Words We're Watching

'Cherpumple': 3 Words Packed Into 1

You can have your cake and, literally, eat pies too.


Cherpumple sounds like a word from a story by Lewis Carroll, who is best known for writing Alice's Adventures in Wonderland and Through the Looking-Glass. He is also known for his portmanteaus, including chortle (which combines chuckle with snort and means "to laugh or chuckle exultantly") and galumph (a blend of gallop and triumphant that means "to tread heavily"). As you can probably tell by the examples, portmanteau (which is also the name for a large suitcase) refers to a single word into which more than one word has been packed, much like the way a number of things are packed into a suitcase. Cherpumple is a modern example of one.

Hope you saved room. A lot of room.

A cherpumple itself is a type of dessert consisting of pies baked in cake batter and then stacked and frosted, and its name comes from the pies inside: cherry pie ("cher-"), pumpkin pie ("-pum-"), and apple pie ("-ple"). The inventor of the dessert, and its name, is American pop culture humorist and chef Charles Phoenix. Here's what the chef has to say on the origin of this delectable behemoth on his webpage:

The inspiration for the Cherpumple came from the typical dessert table selection you would find at one of my family's holiday celebrations. Seems like there's always cherry, pumpkin and apple pies and a cake—a family tradition. The cake has a layer of spice and a layer of yellow. Since I always want to have a piece of each of the pies and the cake, I figured, why not make that waaaaaaaay more convenient? So, I baked them all together as one, and the Cherpumple was born.

Phoenix's online recipe calls for cherry pie baked in white cake, pumpkin pie in spice cake, and apple pie in yellow cake. However, other creative combinations have been served as a "pie-in-cake" dessert, including the "cherbluple," which contains cherry, blueberry, and apple pies. As epicurean logophiles, we are certainly interested in unique flavor combinations; however, we're slightly more interested in the portmanteaus that are created out of the names of the pies packed inside.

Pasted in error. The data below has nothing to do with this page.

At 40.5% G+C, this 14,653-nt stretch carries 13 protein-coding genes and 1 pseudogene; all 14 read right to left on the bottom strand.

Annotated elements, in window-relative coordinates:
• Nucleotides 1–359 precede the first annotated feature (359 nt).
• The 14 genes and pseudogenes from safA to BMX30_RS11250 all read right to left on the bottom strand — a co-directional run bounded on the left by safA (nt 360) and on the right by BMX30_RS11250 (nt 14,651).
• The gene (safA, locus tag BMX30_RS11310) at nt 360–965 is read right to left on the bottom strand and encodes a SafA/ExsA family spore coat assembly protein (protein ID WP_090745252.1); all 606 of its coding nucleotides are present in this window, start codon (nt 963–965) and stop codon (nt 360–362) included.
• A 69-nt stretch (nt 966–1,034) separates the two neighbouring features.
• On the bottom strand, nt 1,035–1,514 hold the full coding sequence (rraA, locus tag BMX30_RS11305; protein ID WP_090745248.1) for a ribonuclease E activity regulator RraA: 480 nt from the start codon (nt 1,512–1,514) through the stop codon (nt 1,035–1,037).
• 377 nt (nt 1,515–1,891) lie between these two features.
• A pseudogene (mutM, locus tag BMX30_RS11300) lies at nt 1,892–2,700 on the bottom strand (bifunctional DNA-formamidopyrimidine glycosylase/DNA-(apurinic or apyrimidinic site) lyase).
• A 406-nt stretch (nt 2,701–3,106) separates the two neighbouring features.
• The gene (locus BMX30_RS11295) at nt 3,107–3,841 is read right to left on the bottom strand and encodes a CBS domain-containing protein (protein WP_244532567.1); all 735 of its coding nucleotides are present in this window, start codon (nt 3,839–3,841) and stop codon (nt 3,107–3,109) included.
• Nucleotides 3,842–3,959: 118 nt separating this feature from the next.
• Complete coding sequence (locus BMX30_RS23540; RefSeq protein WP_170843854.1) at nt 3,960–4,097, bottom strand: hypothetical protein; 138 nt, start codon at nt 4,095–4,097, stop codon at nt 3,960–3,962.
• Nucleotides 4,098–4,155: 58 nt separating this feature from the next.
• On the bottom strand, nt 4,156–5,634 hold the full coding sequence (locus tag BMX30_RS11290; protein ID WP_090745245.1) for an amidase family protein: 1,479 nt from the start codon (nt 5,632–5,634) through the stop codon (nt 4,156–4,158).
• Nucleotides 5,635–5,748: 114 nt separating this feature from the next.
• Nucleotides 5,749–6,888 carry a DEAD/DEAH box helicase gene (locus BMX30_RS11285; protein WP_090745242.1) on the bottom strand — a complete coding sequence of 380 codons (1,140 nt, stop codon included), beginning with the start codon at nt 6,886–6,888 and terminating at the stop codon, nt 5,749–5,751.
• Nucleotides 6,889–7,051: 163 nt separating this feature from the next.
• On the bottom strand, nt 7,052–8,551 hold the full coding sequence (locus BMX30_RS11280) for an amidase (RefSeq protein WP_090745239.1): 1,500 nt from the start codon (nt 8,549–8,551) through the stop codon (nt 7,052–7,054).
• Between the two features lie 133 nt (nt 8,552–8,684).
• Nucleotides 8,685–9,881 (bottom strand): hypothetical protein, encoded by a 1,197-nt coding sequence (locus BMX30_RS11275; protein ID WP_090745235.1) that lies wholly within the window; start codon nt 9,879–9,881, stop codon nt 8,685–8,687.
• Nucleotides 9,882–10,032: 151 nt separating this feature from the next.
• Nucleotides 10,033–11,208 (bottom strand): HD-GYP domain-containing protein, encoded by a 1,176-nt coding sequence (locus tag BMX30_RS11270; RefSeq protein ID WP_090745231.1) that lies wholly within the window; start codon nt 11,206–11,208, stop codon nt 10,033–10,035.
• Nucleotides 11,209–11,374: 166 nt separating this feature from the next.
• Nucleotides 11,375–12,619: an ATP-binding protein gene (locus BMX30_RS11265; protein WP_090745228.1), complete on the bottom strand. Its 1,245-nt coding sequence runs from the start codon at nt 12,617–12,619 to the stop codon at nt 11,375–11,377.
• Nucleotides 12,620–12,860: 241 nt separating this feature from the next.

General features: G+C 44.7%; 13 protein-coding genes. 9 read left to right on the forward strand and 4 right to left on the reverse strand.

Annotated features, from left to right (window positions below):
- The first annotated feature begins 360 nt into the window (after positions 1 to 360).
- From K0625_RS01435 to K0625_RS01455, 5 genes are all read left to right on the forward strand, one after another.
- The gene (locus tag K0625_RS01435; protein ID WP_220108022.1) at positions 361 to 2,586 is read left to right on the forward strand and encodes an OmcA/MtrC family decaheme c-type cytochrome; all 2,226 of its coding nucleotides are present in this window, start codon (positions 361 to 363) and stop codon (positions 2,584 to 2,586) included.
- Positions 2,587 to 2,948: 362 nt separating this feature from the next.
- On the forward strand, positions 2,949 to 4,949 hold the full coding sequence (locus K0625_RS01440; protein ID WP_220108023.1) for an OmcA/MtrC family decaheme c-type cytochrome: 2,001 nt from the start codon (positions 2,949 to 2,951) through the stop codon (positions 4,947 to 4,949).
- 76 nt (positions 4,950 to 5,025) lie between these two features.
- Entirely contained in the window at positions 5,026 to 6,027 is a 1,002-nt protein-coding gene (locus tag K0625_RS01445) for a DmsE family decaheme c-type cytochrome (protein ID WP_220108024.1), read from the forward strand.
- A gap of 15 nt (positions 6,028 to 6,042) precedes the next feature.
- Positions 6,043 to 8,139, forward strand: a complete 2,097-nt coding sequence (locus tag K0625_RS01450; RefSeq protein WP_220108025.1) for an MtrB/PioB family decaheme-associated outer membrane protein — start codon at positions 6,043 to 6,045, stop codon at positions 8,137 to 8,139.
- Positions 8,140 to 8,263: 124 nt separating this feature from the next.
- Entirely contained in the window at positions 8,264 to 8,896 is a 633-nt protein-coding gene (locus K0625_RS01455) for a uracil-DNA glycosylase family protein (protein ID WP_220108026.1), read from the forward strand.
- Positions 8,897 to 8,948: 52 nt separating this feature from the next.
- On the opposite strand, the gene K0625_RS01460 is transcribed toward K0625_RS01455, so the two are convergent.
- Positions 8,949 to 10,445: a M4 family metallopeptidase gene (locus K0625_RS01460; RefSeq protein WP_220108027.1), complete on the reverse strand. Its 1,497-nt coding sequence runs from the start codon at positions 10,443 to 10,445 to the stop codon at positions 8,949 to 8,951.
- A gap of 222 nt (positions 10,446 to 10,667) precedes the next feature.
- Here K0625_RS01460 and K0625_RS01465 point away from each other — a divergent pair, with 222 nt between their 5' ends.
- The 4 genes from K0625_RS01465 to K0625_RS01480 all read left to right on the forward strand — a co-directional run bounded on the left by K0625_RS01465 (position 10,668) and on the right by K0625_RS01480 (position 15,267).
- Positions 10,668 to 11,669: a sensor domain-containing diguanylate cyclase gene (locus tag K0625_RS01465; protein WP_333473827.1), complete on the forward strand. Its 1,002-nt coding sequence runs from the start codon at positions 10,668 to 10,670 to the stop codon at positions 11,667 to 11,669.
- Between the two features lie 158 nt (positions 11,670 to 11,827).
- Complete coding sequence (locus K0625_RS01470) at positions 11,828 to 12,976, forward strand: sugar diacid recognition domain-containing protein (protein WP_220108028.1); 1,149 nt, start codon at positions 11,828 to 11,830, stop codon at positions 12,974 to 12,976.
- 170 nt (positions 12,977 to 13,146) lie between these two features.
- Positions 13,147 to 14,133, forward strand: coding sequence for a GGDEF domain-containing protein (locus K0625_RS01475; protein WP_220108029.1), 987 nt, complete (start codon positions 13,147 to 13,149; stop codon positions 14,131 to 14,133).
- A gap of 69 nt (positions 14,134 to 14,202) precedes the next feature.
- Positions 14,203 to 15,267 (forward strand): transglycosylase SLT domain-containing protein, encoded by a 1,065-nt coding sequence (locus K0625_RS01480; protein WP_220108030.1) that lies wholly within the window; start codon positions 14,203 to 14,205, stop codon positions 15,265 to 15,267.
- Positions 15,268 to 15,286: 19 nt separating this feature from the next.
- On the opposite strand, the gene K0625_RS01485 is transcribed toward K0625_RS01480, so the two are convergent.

Piecaken is another word for pie-in-cake creations that was added to the dessert menu shortly after cherpumple.

Piecaken is one of the hottest food trends this holiday season. Piecaken consists of a pie baked within a cake. But while the piecaken may be a huge hit, it's also a slight knock-off of a dessert invented in 2008 by Charles Phoenix.
— CBC Radio, 26 Nov. 2015

The head-scratching attachment of the "n" (what's wrong with the compound piecake?) might be influenced by turducken, the name for a boneless chicken stuffed into a boneless duck stuffed into a boneless turkey that originated in the early 1980s. If that's the case, we can't say piecaken is a portmanteau unless the turducken is incorporated into the dessert. We prefer to keep our dinner courses separate.

Whether you're served a slice of cherpumple or another version of a piecaken, you'll be sampling two, three, four, five, six, or more desserts on one plate. It sounds like a lot, but really it's just one slice. (Okay, it's a lot.)

Words We're Watching talks about words we are increasingly seeing in use but that have not yet met our criteria for entry.



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